There is a growing interest, as well as a booming industry, in the use of testosterone therapy for middle-aged and older men. This interest has led to the definition of a new condition, termed 'andropause' implying that this condition is due to falling levels of testosterone. This trend risks replicating both the rejuvenation fads of a century ago and the recent experience in estrogen therapy for menopause that has been propelled for decades by advocacy substituting for reliable scientific evidence. Is testosterone therapy appropriate for men with symptoms of male menopause? There is no scientific agreement on this topic. My personal opinion is that hormones should be used only as a last resort since they have serious risks if misused.
Approximately 30% of men 60 to 70 years of age and 70% of men 70 to 80 years of age have low free testosterone levels. Symptoms and findings of testosterone deficiency are similar to those associated with aging which may include loss of energy, depressed mood, possible decrease in cognitive decline, decreased libido, potential erectile dysfunction, decreased muscle mass and strength, increased fat mass, frailty, osteopenia, and osteoporosis. These may be reversed by treatment with hormones, however, at this time, medical doctors do not have a good understanding on how to reverse these symptoms without potentially exposing men to the potential harmful effects of long term exposure to androgens or other hormones.
An herbal sexual promoting formula called Passion Rx can enhance sex drive and pleasure in men whose testosterone level is low.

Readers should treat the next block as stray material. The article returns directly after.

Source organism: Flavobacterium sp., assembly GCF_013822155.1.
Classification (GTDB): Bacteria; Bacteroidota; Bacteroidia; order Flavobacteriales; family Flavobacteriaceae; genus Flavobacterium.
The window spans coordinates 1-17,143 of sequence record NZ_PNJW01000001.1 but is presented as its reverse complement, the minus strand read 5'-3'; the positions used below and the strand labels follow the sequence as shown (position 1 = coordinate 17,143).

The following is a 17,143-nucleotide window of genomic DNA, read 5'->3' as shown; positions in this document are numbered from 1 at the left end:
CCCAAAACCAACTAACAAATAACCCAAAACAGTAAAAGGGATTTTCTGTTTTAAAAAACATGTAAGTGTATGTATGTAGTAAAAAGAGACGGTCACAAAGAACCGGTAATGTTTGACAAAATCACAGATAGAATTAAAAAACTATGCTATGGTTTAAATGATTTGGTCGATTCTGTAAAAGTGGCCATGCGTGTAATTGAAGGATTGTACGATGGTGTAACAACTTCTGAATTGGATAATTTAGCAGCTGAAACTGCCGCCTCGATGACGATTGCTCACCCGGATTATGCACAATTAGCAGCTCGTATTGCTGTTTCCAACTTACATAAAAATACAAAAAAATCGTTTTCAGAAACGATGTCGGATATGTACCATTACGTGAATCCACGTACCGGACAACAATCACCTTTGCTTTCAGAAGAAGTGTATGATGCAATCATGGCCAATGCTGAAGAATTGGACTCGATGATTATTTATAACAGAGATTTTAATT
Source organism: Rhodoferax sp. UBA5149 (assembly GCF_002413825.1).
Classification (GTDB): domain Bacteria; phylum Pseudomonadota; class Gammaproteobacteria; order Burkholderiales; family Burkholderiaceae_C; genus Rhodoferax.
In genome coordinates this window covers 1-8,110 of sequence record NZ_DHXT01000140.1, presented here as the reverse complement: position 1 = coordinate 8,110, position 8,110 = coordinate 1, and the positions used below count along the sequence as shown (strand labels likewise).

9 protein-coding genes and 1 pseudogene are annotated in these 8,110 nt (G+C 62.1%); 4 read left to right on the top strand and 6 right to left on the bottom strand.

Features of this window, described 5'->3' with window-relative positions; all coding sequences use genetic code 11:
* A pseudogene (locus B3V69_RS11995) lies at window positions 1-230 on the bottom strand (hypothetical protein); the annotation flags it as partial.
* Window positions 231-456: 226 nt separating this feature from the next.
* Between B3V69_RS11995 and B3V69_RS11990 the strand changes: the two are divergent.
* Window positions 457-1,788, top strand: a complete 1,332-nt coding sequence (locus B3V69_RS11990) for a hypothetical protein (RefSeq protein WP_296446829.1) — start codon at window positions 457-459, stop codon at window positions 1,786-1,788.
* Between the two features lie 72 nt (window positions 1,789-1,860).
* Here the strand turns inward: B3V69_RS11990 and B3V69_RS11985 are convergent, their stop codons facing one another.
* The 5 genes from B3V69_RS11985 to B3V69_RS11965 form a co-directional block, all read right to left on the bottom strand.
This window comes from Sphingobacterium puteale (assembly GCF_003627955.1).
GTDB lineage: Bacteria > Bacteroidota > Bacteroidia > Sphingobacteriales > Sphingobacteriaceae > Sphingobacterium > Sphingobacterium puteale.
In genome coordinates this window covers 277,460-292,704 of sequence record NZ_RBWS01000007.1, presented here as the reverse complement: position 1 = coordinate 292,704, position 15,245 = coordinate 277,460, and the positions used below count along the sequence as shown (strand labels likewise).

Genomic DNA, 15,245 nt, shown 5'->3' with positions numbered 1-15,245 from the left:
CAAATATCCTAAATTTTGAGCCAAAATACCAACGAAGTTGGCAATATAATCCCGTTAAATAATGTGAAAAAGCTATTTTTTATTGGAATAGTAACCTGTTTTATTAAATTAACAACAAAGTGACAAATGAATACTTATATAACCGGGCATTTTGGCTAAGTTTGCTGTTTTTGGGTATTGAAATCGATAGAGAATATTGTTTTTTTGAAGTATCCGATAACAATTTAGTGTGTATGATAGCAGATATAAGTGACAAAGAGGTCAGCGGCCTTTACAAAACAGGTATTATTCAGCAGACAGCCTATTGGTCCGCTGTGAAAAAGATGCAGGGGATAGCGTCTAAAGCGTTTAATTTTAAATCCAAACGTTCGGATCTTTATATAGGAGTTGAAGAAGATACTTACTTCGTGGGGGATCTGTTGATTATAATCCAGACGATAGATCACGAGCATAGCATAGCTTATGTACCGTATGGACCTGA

Several small clinical trials indicate that testosterone replacement therapy can improve many of these findings; however, the studies have not been powered to assess potential risks, such as the need for invasive treatment of benign prostatic hyperplasia, development of a clinical prostate cancer, or cardiovascular events. Thus, the benefit / risk ratio of testosterone replacement therapy and andropause treatment in aging men is not known.
An alternative to testosterone replacement is the use of the over the counter hormone DHEA that can be purchased with visiting a doctor's office. However, DHEA has similar side effects to testosterone.
Another potential treatment option is to address each of the andropause symptoms individually with diet, lifestyle changes, and natural supplements. For instance, the symptom of osteoporosis can be helped with increasing calcium and vitamin D intake. The decrease in libido can be addressed by the use of sexual herbs or products such as Passion Rx. The decrease in muscle mass can be helped by the use of creatine. Low energy can be helped by doing yoga on a regular basis. Low mood and cognitive decline can be helped by the use of Mind Power Rx, St. John's wort, or SAM-e supplements. It is preferable to not mix these supplements together until you have a clear understanding how each of them makes you feel.